John Bannon

John Charles Bannon AO (7 May 1943 – 13 December 2015) was an Australian politician and academic. He was the 39th Premier of South Australia, leading the South Australian Branch of the Australian Labor Party from a single term in opposition back to government at the 1982 election.

Dr John Bannon
Bannon in 2007
39th Premier of South Australia
Elections: 1982, 1985, 1989
In office
10 November 1982  4 September 1992
MonarchElizabeth II
GovernorSir Donald Dunstan
Dame Roma Mitchell
DeputyJohn Wright (1982–1985)
Don Hopgood (1985–1992)
Preceded byDavid Tonkin
Succeeded byLynn Arnold
President of the Australian Labor Party
In office
7 April 1988  25 June 1991
Preceded byMick Young
Succeeded byStephen Loosley
Leader of the Opposition of
South Australia
In office
2 October 1979  10 November 1982
Preceded byDes Corcoran
Succeeded byJohn Olsen
Leader of the South Australian
Labor Party
In office
2 October 1979  4 September 1992
Preceded byDes Corcoran
Succeeded byLynn Arnold
Treasurer of South Australia
In office
10 November 1982  4 September 1992
PremierJohn Bannon
Preceded byDavid Tonkin
Succeeded byFrank Blevins
Member of the South Australian House of Assembly
for Ross Smith
In office
17 September 1977  10 December 1993
Preceded byJack Jennings
Succeeded byRalph Clarke
Personal details
John Charles Bannon

(1943-05-07)7 May 1943
Bendigo, Victoria
Died13 December 2015(2015-12-13) (aged 72)
Adelaide, South Australia
Political partyAustralian Labor Party (SA)
Alma materUniversity of Adelaide (BA, LLB)
Flinders University (PhD)

At the 1985 election Bannon's government was re-elected with an increased majority, but it was reduced to minority government status at the 1989 election. In 1992 Bannon became Labor's longest-serving and South Australia's second longest-serving Premier. As a result of the State Bank collapse, he resigned as Premier in 1992, and from parliament at the 1993 election landslide. He was also an academic and the Head of St Mark's College.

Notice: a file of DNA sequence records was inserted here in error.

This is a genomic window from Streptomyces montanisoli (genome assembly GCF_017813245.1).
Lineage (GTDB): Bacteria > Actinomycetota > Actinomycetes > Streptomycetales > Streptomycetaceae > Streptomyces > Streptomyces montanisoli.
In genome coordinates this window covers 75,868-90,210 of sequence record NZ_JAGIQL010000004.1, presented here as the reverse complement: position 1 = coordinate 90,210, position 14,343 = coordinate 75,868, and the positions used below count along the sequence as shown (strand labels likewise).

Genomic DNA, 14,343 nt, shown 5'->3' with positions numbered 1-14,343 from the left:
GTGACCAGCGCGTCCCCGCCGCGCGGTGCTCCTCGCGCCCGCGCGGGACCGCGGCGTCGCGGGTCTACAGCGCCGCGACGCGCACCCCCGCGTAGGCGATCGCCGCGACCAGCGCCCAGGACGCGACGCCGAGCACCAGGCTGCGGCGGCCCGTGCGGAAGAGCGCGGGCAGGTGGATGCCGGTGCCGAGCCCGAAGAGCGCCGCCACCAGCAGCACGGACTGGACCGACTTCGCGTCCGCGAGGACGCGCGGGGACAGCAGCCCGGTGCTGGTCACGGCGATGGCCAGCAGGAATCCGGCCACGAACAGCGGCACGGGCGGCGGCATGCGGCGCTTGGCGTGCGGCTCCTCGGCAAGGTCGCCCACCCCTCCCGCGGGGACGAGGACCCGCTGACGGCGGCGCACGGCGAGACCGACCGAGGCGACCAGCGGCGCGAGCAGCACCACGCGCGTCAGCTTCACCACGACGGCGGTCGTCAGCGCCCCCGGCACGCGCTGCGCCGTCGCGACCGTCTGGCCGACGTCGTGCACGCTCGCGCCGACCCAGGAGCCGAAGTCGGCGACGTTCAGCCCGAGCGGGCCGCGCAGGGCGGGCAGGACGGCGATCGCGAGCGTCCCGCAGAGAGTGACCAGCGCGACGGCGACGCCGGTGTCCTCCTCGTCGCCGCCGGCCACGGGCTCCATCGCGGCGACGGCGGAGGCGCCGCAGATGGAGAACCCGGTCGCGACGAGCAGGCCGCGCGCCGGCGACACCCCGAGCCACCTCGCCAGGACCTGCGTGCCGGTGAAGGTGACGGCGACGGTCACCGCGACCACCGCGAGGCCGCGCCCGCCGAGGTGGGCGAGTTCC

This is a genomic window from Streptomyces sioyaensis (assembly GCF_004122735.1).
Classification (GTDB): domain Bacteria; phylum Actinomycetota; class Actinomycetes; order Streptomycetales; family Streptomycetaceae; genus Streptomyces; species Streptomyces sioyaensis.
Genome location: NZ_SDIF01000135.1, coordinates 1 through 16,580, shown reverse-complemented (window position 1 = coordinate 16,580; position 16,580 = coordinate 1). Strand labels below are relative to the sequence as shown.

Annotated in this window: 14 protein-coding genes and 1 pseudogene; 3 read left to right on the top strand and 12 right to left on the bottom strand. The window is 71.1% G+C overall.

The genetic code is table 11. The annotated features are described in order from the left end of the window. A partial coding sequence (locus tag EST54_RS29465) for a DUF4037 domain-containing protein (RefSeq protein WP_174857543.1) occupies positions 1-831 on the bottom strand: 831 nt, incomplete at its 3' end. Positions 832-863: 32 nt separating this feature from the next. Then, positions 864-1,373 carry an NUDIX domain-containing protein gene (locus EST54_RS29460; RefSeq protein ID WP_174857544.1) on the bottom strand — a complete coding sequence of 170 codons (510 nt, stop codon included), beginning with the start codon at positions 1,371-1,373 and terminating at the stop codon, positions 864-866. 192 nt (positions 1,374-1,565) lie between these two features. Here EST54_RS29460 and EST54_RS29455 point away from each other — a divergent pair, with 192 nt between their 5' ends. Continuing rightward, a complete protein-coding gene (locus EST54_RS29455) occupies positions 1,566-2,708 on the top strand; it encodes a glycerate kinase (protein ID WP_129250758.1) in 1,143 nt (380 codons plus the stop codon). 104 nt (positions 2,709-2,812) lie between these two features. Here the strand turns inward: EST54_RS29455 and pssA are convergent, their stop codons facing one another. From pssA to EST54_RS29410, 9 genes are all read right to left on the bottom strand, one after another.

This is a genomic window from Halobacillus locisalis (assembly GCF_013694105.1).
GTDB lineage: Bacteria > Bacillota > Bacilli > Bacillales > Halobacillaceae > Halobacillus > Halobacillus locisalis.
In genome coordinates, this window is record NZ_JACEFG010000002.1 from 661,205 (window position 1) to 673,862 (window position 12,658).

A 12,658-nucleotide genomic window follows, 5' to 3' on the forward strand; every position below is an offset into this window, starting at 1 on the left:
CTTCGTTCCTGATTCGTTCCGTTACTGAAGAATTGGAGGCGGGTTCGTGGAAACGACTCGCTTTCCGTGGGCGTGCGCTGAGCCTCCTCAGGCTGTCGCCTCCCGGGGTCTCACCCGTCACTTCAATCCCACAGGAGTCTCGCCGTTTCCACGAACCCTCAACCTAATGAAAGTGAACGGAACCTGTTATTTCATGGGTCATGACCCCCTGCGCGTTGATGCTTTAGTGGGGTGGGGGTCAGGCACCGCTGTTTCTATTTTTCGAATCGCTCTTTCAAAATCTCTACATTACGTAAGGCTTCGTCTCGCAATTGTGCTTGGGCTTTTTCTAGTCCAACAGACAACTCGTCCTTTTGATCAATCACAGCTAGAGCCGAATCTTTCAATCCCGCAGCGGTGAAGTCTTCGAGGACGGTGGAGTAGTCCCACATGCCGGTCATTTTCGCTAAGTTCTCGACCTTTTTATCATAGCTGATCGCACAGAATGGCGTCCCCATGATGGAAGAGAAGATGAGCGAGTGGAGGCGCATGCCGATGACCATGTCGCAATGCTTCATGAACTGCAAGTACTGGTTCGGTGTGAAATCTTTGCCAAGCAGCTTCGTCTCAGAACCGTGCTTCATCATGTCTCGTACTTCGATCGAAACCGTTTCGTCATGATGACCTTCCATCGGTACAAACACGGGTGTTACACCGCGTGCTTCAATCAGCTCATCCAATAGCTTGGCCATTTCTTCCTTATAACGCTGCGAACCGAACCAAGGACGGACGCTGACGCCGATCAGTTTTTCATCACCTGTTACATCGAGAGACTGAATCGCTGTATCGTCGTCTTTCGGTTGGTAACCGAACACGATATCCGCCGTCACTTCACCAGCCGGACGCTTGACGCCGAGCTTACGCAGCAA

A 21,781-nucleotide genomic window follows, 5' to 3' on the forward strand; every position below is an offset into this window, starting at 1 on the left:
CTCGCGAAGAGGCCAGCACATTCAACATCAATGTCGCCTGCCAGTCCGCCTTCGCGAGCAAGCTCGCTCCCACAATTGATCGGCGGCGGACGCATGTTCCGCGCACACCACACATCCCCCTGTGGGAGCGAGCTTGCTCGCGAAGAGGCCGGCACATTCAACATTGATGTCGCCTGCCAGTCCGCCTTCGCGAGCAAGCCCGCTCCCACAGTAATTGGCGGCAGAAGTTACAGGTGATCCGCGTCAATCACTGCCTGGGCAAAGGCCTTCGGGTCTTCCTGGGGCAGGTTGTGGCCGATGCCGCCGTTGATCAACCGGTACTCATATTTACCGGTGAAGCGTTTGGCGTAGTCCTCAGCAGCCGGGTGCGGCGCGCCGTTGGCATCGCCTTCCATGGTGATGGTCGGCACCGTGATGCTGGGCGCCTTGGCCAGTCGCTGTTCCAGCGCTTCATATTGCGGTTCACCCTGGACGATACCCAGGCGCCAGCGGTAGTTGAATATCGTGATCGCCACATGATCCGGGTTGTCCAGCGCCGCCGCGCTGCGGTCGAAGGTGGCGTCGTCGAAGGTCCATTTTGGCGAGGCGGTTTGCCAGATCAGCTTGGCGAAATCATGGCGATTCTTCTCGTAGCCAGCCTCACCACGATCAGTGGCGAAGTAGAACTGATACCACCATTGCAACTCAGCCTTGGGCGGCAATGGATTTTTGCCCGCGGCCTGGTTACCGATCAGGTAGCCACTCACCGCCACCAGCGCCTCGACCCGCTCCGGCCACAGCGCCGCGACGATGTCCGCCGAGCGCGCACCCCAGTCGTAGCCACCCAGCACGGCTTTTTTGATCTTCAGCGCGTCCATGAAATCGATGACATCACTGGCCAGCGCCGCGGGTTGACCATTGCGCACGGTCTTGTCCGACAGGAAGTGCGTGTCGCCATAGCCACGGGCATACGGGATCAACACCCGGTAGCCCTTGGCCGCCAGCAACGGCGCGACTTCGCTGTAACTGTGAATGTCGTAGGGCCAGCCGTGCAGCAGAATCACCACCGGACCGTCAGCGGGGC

Early life

Bannon was born in Bendigo, and attended East Adelaide Primary School and St Peter's College in Adelaide.[1] He completed degrees in Arts and Law at the University of Adelaide. While at university, he was co-editor of the student newspaper On Dit along with Ken Scott and Jacqui Dibden in 1964. He was president of the Adelaide University Student Representative Council in 1966–67, president of the Adelaide University Union in 1969–1971 and president of the National Union of Australian University Students in 1968. Following the completion of his studies, he was an advisor to various governments, including Whitlam's.

Political career

He was elected to Ross Smith in the South Australian House of Assembly at the 1977 election and promoted to cabinet within a year. Following the resignation of Premier Don Dunstan and Labor's loss in the 1979 election, Bannon was elected to the Labor leadership. Despite factional struggles within Labor, the Tonkin Liberal government oversaw the economy suffer through the early 1980s recession. After just one term, Bannon managed to return Labor to government at the 1982 election with a 5.9 percent two-party swing but only a one-seat majority.

Bannon (left) receives cheque from Prime Minister Bob Hawke for bushfire relief

While there had been a stream of social reform during Don Dunstan's 1970-79 premiership, Bannon's priorities were oriented in economics. Bannon government achievements include the Olympic Dam copper and uranium mine, the submarine project, the defence industry, the Hyatt and Adelaide Casino complex, conversion of part of the Adelaide railway station into the Adelaide Convention Centre, construction of the O-Bahn Busway from 1983 to the 1986 to 1989 planning and construction of the Tea Tree Gully O-Bahn extension, and the Formula One Grand Prix. The government also sold land reserved for freeways under the MATS plan.[1] Poker machines were introduced in South Australia, a decision Bannon would come to regret decades later.[2] Other measures were introduced such as action to prevent destruction of vegetation and urban renewal programmes to invigorate some of the declining inner suburbs in Adelaide.[3]